Most of the readers of this blog won’t know Jimmy Carr. He is a successful comedian who appears on UK TV and seemingly all over, on a regular basis. He recently did a satirical skit exposing the way the big banks paid so little tax. Then it was revealed that his accountant had arranged for much of his earnings to pass through a tax scam. Apparently he was legally employed by a nameplate company in tax-haven Jersey, a small island in the English Channel near France that has special privileges to allow this, although the island is supposed to be part of the UK. Carr’s millions thus avoided UK tax.
Carr was one of thousands of very rich earners engaged in this practice of perfectly legal tax avoidance. When Carr was exposed as a hypocrite in attacking corporate tax scams but operating his own, he admitted his ‘mistake’ and called it a “terrible error of judgement” and said he was ending the practice. Other rich people in the media world have not been so contrite. Jeremy Clarkson is a top British TV pundit who leads a TV programme and writes a newspaper column on fast cars and other ‘manly’ things, earning millions. In the tabloid, Murdoch-owned newspaper that he writes for, he told his readers that Jimmy Carr had worked hard to ‘earn’ his millions, so he should be allowed to reduce his tax bill to a minimum by any legal means possible. We all would do it – wouldn’t we? Well, there is a small grain of truth in that argument.
But there is also a heap of sophism. First, most people in Britain, Greece or the US cannot use these special tax avoidance schemes. They are working for an employer, private or public, who deducts their tax at source (pay as you earn) and not by submitting a tax return through an accountant who has thought up every possible tax dodge. Only the rich and corporations can generally do this. In the case of Greece, they often don’t even bother to find tax avoidance schemes, but simply don’t pay – and nothing happens (see my last post, Greece, Exit poll?, 17 June 2012). But it is not just in Greece.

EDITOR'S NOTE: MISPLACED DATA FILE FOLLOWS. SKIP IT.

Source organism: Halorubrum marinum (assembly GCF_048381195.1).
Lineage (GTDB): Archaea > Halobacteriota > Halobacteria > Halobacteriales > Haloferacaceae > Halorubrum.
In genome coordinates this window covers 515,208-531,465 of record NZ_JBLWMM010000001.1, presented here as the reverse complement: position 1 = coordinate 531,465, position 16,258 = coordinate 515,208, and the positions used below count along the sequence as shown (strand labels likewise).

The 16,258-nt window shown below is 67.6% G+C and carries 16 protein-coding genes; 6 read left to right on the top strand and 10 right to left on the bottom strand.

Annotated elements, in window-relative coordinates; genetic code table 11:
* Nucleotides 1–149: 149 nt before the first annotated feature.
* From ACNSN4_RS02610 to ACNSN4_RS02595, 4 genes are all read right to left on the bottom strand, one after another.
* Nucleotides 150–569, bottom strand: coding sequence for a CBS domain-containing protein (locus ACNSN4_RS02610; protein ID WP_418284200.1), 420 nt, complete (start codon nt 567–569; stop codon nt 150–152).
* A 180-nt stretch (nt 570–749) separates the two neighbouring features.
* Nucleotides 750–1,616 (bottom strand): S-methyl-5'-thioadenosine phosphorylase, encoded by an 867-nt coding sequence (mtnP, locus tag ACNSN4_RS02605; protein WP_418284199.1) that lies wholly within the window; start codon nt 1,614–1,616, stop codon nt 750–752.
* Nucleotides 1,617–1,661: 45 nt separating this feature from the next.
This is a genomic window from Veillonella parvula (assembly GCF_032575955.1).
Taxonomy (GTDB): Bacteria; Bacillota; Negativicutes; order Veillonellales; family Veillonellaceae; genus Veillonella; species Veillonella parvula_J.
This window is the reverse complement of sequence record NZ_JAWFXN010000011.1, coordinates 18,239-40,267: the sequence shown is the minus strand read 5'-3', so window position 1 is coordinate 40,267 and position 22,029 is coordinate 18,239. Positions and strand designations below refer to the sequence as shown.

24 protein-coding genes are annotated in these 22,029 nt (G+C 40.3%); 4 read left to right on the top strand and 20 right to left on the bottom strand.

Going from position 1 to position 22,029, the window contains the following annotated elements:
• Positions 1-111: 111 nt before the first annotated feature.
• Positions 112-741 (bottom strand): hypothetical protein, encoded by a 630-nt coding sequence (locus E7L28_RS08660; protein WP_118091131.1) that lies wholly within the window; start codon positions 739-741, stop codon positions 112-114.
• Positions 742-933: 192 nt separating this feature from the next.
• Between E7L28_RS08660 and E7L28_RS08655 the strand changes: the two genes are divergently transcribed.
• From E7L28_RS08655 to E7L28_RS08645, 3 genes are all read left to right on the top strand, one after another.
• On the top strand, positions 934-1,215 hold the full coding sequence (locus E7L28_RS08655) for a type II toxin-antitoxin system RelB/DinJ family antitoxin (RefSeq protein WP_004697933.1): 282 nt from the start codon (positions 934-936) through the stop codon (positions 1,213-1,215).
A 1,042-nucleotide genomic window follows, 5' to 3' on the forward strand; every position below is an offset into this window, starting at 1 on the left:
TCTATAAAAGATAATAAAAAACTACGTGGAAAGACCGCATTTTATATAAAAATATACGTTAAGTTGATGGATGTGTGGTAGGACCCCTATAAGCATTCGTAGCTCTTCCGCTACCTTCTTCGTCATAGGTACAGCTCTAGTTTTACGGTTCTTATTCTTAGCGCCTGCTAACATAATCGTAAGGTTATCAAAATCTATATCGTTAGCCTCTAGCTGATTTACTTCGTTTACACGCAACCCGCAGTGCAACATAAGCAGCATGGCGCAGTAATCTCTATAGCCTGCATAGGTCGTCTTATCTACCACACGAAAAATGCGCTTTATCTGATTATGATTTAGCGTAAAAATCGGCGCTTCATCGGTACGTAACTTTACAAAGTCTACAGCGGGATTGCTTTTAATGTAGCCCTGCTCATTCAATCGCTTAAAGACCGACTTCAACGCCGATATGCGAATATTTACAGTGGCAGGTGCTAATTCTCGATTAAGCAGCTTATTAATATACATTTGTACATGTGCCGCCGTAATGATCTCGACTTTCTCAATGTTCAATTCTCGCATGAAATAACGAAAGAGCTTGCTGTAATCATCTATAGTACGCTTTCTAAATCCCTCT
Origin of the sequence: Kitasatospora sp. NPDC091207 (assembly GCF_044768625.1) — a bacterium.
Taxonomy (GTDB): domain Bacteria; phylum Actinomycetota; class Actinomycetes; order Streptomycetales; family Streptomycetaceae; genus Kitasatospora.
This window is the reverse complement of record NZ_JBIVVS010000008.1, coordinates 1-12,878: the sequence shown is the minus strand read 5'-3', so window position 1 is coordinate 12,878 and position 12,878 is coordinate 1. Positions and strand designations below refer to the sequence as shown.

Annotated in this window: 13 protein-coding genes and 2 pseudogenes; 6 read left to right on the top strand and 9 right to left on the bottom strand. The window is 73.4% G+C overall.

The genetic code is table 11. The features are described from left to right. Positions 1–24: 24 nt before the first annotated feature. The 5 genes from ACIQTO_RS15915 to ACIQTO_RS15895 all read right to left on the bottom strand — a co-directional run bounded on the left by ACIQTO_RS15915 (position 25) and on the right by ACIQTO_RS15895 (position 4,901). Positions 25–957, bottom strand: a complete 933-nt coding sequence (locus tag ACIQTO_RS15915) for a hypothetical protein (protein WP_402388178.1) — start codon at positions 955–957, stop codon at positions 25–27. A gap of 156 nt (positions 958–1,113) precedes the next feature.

Second, according to the UK’s Inland Revenue inspectors, who have seen cuts in investigator staff making more difficult to chase tax evaders and check on tax avoidance schemes, there is now such a backlog of cases in tax tribunals, to which rich taxpayers have appealed, that it will take 30 years to clear! So those avoiding or evading tax are likely to get away with it.
And third, the answer to these tax avoidance scams is to ban them by law: that removes the moral issue of whether an individual person or company should use them or not. British footballers on £200k a week use a host of schemes, the latest of which is to ‘invest’ in a movie film, where the income invested is eventually returned to the footballer tax-free. And of course, we know about the host of scandals where very large UK companies like Vodafone, the telecoms giant, avoided paying billions in tax with the shake of a hand with the head of the UK’s Inland Revenue at a private meeting. One leading accountant said in response to all the noise about Jimmy Carr. Well, if they ban one scheme, we’ll just find another. What that tells you is that unless large companies are under the democratic control of the state and its employees and stops paying any individual huge amounts of pay. bonuses and perks, these tax scams will continue.